INDIANAPOLIS — There appears to be a light at the end of the tunnel for NFL team owners and the league’s players union, representing a potential final vote in the coming days on whether the two sides will share another decade of labor peace.
The NFL Players Association’s board of player representatives voted to send the owners’ collective bargaining agreement proposal to its membership for a vote, union assistant executive of external affairs George Atallah said via Twitter early Wednesday morning.
After meeting at the NFL scouting combine late into Tuesday night, sources told Yahoo Sports that a negotiating committee for the league’s team owners had fruitful meetings with representatives from the players union. While sources didn’t reveal any changes made to a CBA approved by owners last week, it appears the union felt enough progress was made from that deal to advance it to a vote.
The union had plans to advance the CBA to its player representatives for a vote following the meeting, before then advancing the deal to the entire membership for a league-wide ratification ballot.
Despite pessimism on social media from some highly visible players like the Houston Texans’ J.J. Watt and the San Francisco 49ers’ Richard Sherman, several league executives expressed optimism to Yahoo Sports that the two sides could smooth out any remaining problems in Tuesday’s meeting. Sources familiar with talks among the union’s player representatives told Yahoo Sports the two primary problems with the CBA as approved by team owners was some outright opposition to adding a 17th game to the regular season. Others believed the union hadn’t gotten enough in return for that expansion of the season.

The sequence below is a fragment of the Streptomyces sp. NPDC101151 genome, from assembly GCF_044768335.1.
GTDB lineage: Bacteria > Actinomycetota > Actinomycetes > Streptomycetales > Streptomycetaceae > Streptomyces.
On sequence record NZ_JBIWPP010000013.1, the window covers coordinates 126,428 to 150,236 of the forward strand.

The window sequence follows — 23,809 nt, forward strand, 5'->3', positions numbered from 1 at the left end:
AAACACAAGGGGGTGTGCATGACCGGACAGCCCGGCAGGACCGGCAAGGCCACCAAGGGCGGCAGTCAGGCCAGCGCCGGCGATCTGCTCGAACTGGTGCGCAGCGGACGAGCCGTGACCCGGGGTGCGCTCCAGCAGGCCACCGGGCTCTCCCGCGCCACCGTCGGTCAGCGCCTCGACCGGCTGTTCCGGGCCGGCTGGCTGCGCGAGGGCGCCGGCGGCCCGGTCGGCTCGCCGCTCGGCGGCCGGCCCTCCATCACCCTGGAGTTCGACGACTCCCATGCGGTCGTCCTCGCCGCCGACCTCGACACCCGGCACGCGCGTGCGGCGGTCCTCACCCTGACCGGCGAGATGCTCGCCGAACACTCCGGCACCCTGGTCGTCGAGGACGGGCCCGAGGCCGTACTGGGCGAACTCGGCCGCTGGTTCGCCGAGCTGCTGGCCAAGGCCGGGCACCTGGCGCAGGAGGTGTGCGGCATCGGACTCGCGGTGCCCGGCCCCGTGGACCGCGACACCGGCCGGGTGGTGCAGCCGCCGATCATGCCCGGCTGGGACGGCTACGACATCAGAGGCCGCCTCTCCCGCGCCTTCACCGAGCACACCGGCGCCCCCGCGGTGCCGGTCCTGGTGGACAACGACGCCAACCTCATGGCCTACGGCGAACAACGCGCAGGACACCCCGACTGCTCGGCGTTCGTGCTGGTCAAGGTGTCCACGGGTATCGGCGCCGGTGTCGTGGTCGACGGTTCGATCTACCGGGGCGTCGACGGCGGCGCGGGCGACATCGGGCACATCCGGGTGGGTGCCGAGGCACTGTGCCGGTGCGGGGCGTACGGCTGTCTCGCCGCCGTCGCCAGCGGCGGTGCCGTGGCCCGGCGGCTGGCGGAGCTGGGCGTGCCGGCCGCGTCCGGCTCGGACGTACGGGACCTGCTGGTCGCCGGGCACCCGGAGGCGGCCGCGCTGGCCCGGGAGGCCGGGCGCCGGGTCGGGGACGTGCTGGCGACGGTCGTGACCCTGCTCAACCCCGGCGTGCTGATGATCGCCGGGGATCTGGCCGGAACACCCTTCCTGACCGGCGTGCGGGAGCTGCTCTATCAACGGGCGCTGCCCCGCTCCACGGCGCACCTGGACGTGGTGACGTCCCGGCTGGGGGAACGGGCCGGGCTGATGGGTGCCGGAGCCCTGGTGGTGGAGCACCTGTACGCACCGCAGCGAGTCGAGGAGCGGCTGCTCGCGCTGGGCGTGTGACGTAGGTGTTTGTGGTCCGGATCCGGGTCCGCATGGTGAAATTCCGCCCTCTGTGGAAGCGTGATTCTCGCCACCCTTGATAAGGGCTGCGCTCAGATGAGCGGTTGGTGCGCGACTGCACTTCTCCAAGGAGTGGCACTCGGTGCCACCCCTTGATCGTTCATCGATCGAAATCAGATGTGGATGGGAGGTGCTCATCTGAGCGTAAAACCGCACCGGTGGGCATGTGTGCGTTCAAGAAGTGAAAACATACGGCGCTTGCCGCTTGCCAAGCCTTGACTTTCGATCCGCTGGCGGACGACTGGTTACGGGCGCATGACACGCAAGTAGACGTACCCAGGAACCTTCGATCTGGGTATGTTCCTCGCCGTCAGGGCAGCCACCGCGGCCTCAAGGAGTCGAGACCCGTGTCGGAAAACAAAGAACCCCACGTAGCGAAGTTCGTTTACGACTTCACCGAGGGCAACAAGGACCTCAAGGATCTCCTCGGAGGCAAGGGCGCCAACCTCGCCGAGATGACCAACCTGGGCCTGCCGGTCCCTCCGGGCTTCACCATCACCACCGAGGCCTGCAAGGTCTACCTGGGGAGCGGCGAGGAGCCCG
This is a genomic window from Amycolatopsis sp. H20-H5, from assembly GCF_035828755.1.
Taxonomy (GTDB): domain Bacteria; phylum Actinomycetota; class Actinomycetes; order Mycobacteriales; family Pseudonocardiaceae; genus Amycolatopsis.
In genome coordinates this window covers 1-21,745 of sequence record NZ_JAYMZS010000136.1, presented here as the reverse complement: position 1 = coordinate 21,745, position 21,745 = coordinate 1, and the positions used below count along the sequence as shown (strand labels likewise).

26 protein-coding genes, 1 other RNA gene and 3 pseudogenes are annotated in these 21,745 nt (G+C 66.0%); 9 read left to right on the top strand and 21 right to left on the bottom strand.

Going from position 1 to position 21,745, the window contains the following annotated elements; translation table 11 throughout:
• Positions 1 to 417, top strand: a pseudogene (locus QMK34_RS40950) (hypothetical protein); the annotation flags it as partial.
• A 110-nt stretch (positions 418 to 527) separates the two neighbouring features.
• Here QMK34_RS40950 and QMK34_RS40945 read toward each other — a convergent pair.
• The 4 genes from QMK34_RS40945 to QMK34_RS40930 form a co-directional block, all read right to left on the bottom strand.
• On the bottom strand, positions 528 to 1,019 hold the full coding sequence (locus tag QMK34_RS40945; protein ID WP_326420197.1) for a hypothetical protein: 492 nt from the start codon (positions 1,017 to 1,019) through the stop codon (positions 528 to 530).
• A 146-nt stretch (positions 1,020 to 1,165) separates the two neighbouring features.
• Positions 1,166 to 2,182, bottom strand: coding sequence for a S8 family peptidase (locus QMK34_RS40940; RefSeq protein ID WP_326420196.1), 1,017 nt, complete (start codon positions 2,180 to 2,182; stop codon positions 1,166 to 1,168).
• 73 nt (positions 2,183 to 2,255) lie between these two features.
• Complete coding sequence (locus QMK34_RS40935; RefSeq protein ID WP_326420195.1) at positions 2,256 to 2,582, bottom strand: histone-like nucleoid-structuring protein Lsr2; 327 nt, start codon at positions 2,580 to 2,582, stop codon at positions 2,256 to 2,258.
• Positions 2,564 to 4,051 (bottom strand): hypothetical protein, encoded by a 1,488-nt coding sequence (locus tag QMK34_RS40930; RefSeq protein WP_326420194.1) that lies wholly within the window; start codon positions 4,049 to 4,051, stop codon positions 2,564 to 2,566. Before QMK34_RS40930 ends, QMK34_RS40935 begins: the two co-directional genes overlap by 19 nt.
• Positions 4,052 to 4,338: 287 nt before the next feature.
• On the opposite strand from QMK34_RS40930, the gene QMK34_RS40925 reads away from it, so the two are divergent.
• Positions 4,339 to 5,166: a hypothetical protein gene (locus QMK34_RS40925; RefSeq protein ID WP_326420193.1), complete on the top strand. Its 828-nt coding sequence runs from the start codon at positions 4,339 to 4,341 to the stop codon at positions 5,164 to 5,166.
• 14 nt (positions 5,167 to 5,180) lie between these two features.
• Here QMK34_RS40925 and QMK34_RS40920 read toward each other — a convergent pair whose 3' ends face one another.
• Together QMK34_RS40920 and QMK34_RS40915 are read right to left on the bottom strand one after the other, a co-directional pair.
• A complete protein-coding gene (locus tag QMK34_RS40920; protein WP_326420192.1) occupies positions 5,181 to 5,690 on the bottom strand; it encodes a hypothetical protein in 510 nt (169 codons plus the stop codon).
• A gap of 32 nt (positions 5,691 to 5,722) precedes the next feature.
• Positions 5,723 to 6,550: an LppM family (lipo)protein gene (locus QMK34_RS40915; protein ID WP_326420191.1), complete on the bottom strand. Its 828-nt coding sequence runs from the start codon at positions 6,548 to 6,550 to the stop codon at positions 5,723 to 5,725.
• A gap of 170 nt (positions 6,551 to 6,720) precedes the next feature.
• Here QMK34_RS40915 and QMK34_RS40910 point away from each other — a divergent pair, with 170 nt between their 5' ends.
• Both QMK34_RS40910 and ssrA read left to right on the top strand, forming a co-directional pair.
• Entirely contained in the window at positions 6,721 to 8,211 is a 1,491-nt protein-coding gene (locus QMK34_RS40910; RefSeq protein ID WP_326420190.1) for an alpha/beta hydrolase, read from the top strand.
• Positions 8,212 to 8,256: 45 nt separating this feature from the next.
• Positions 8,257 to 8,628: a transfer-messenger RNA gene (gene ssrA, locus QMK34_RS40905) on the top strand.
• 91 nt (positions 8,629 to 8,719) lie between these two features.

Apparently some of those concerns were quelled during talks this week — or at least satisfied to the point of moving a union vote forward.
The broad strokes of the deal approved by NFL owners last week offered significant financial windfalls for both sides, including the lucrative 17th regular-season game for the league and an overall revenue split that would bump up to 48.5 percent for players. Based on some of the revenue models shared with Yahoo Sports, the CBA could ultimately double the current $200 million salary cap inside the next 10 years if the league’s revenue advances by 6 percent or more per year. More conservative models suggested the cap would take more measured strides, but almost all of the scenarios featured a significant addition of cap space during the course of the deal.
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